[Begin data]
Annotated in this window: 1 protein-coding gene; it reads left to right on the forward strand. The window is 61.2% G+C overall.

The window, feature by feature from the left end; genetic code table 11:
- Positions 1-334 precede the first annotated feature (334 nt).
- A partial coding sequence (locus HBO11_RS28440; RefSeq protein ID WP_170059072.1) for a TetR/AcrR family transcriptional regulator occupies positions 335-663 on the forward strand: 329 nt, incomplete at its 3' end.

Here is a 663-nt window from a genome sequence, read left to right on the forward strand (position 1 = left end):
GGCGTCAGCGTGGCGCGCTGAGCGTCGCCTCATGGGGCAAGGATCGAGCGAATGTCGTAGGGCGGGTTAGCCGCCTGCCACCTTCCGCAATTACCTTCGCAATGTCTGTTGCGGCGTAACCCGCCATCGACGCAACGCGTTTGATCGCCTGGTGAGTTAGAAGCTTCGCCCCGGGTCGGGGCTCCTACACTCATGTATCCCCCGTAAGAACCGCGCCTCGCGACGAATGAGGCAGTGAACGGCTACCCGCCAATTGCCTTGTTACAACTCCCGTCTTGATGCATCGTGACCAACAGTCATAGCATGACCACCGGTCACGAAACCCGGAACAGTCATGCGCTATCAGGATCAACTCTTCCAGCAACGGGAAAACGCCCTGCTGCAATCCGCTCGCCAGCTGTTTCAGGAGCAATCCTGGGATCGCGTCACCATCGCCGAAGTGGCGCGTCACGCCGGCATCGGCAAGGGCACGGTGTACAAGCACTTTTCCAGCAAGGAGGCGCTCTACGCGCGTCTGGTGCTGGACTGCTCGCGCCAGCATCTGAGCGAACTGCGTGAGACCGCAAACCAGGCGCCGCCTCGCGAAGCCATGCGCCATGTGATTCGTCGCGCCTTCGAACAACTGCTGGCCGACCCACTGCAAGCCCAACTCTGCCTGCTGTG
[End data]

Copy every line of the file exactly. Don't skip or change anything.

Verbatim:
Annotated in this window: 1 protein-coding gene; it reads left to right on the forward strand. The window is 61.2% G+C overall.

The window, feature by feature from the left end; genetic code table 11:
- Positions 1-334 precede the first annotated feature (334 nt).
- A partial coding sequence (locus HBO11_RS28440; RefSeq protein ID WP_170059072.1) for a TetR/AcrR family transcriptional regulator occupies positions 335-663 on the forward strand: 329 nt, incomplete at its 3' end.

Here is a 663-nt window from a genome sequence, read left to right on the forward strand (position 1 = left end):
GGCGTCAGCGTGGCGCGCTGAGCGTCGCCTCATGGGGCAAGGATCGAGCGAATGTCGTAGGGCGGGTTAGCCGCCTGCCACCTTCCGCAATTACCTTCGCAATGTCTGTTGCGGCGTAACCCGCCATCGACGCAACGCGTTTGATCGCCTGGTGAGTTAGAAGCTTCGCCCCGGGTCGGGGCTCCTACACTCATGTATCCCCCGTAAGAACCGCGCCTCGCGACGAATGAGGCAGTGAACGGCTACCCGCCAATTGCCTTGTTACAACTCCCGTCTTGATGCATCGTGACCAACAGTCATAGCATGACCACCGGTCACGAAACCCGGAACAGTCATGCGCTATCAGGATCAACTCTTCCAGCAACGGGAAAACGCCCTGCTGCAATCCGCTCGCCAGCTGTTTCAGGAGCAATCCTGGGATCGCGTCACCATCGCCGAAGTGGCGCGTCACGCCGGCATCGGCAAGGGCACGGTGTACAAGCACTTTTCCAGCAAGGAGGCGCTCTACGCGCGTCTGGTGCTGGACTGCTCGCGCCAGCATCTGAGCGAACTGCGTGAGACCGCAAACCAGGCGCCGCCTCGCGAAGCCATGCGCCATGTGATTCGTCGCGCCTTCGAACAACTGCTGGCCGACCCACTGCAAGCCCAACTCTGCCTGCTGTG